We have 10 Zebra Finches, of course started out with two and now we needed a large cage they love it so much room for them and many ways to get into the cage makes it easy to give more food and water. I have lots of toys on the top of the cage for them to play with. I did add some extra sticks from my other cages. I would also say it is well built it will last forever and even if I retire as a bird owner it is a nice piece of furniture you could put plants in it rolls around easy.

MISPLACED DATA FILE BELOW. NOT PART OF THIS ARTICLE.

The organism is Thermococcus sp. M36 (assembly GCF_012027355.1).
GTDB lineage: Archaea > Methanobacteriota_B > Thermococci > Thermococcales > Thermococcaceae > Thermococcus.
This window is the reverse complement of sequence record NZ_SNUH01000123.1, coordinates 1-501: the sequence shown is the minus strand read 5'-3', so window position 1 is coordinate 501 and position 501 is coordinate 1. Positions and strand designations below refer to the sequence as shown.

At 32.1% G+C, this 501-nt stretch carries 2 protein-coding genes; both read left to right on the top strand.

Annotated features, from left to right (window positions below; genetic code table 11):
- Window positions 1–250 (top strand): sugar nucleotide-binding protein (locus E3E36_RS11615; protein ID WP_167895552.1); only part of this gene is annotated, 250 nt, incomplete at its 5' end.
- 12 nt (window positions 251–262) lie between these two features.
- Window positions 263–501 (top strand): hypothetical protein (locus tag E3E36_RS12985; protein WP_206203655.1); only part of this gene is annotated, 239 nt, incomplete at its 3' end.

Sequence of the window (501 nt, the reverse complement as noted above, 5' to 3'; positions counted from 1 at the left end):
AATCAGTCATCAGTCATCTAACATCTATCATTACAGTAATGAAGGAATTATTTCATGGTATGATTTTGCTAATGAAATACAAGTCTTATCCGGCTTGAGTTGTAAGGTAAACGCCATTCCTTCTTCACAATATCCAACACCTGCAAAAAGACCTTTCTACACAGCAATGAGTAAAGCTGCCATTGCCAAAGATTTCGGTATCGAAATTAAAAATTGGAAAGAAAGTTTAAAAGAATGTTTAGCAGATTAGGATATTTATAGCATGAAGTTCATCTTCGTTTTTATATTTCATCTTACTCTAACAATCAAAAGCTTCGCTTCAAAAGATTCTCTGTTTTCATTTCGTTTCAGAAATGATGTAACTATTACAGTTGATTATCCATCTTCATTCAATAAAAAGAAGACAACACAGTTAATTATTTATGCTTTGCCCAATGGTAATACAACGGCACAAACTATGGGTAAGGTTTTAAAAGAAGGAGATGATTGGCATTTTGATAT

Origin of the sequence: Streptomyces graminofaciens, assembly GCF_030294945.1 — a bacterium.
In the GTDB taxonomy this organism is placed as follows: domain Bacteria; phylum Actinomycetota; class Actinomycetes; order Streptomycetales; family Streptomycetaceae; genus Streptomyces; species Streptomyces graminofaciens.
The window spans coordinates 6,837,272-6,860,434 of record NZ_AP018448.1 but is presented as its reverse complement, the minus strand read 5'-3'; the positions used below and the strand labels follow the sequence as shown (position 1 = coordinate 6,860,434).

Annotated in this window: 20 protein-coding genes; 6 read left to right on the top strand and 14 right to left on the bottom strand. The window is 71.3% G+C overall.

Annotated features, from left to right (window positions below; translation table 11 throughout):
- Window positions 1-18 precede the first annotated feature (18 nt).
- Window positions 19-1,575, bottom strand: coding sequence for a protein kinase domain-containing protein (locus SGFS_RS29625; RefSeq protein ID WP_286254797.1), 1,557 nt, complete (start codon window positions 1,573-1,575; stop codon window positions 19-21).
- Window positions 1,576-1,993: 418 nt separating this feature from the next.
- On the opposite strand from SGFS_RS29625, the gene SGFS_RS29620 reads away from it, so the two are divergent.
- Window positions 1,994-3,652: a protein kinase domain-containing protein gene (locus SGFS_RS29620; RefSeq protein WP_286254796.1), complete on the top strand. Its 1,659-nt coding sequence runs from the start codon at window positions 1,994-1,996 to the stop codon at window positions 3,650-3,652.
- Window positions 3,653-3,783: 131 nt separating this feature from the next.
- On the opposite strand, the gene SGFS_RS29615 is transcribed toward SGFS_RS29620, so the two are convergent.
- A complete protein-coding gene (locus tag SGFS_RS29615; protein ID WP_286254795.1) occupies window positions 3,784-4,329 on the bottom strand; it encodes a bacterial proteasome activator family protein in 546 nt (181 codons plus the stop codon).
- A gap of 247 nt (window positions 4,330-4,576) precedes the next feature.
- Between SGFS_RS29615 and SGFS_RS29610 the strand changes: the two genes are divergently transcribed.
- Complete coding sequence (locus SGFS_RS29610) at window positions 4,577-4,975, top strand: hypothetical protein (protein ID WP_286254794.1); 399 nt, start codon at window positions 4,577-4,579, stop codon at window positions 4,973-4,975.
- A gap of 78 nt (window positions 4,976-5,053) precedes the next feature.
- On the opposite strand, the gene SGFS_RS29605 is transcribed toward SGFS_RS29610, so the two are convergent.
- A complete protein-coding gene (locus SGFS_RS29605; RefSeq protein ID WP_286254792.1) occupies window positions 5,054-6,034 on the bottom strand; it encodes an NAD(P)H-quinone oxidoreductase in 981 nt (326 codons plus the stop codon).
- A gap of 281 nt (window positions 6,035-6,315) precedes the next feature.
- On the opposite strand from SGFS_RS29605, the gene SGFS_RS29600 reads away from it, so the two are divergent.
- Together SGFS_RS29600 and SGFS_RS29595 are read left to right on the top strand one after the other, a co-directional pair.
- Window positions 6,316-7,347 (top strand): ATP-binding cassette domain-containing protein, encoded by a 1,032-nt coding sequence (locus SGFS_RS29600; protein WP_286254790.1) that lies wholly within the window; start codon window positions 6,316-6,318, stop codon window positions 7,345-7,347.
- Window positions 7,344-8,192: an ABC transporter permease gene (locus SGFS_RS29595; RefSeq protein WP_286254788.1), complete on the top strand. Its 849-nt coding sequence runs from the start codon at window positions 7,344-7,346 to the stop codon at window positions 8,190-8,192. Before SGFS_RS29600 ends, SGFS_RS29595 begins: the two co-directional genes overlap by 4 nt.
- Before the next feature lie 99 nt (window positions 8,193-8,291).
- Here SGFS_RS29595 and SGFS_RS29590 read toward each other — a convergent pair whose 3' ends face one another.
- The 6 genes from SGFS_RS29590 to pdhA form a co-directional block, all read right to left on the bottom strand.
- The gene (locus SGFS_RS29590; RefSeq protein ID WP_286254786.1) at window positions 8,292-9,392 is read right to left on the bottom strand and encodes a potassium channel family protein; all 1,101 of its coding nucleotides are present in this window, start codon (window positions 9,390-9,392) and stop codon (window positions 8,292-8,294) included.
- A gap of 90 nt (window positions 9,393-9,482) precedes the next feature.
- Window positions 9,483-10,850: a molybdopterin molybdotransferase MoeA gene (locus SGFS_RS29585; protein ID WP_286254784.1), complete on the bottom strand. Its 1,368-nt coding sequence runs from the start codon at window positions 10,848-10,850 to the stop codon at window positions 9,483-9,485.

My husband and I purchased this aviary for our birds (5 canaries and 2 European Goldfinches) as a way to trial having an outdoor aviary. We wanted to see what it would be like for the birds without having to shell out $1000+ or spend time building an aviary ourselves. Overstock doesn't allow pictures, but I'm going to review it on Amazon as well and add pictures. Shipping was super quick: bought it Saturday night, arrived by Tuesday night. It was much larger than we first thought it would be, which was a pleasant surprise. Assembly was simple and took about an hour to put together (with a good electric drill/screwdriver). However, you DEFINITELY need 2 people to put this together. I can't imagine assembling this by myself, as the pieces were large and cumbersome. We opted against using the platform and the ladder, as I didn't want to be cleaning bird crap off of those every other day. Also, while the hanging perch in the middle is wonderful and our birds love it, the other long perches it came with are pointless. They don't anchor to the bars and roll around when the birds try to land on them, causing them to have to fly off of them anyway. We purchased our own natural wood perches from pet stores that anchor/screw to the bars. The bottom has a metal grate, so that when you take the tray out to clean it and replace paper, the birds can't fly out. This seems like something simple, but I was surprised at the number of large aviaries on the market that don't have this simple design. The bowls that came with are great as well. We fill them with water and place them on the bottom of the cage. The birds love taking a bath in them! We attached small padlocks to all the doors, because the latches are slightly flimsy. This wouldn't be a problem inside, but with the birds being outside, I was worried about raccoons, squirrels, or family kids messing with the doors. You might want to consider the sex of your birds before releasing them inside this aviary too. We have 2 male canaries that have always been in separate cages, and we debated whether to place them together or not. After reading online articles and books about aviaries, the reviews were mixed. Some people said it was OK, while others said don't do it. We decided to give it a try and within a day discovered that it would never work. When one male wanted to "sing" and attract the females, the other male would dive-bomb him and vice-versa, causing a fight to ensue. We decided to give it a day or two, hoping they would calm down. But after watching them pull each others' feather out, my husband took the male out that we don't want to breed right now. While my husband has had birds for 22 years and myself for 7, we have never owned an aviary before, so it was trial and error. Perhaps males can only live together in VERY large aviaries??? Who knows . . . One last thing: If you don't have a bird net, I recommend getting one, because once you put your birds in this aviary, there is NO WAY to get them out without one. Don't be fooled by the old adage that birds will fly upward when entering or opening an aviary. While this is generally true, I had a learning experience with this aviary, and luckily we still had it inside. I opened the large bottom door to replace water bowls, and one bird quickly flew out into our house. I will never make that mistake again! :)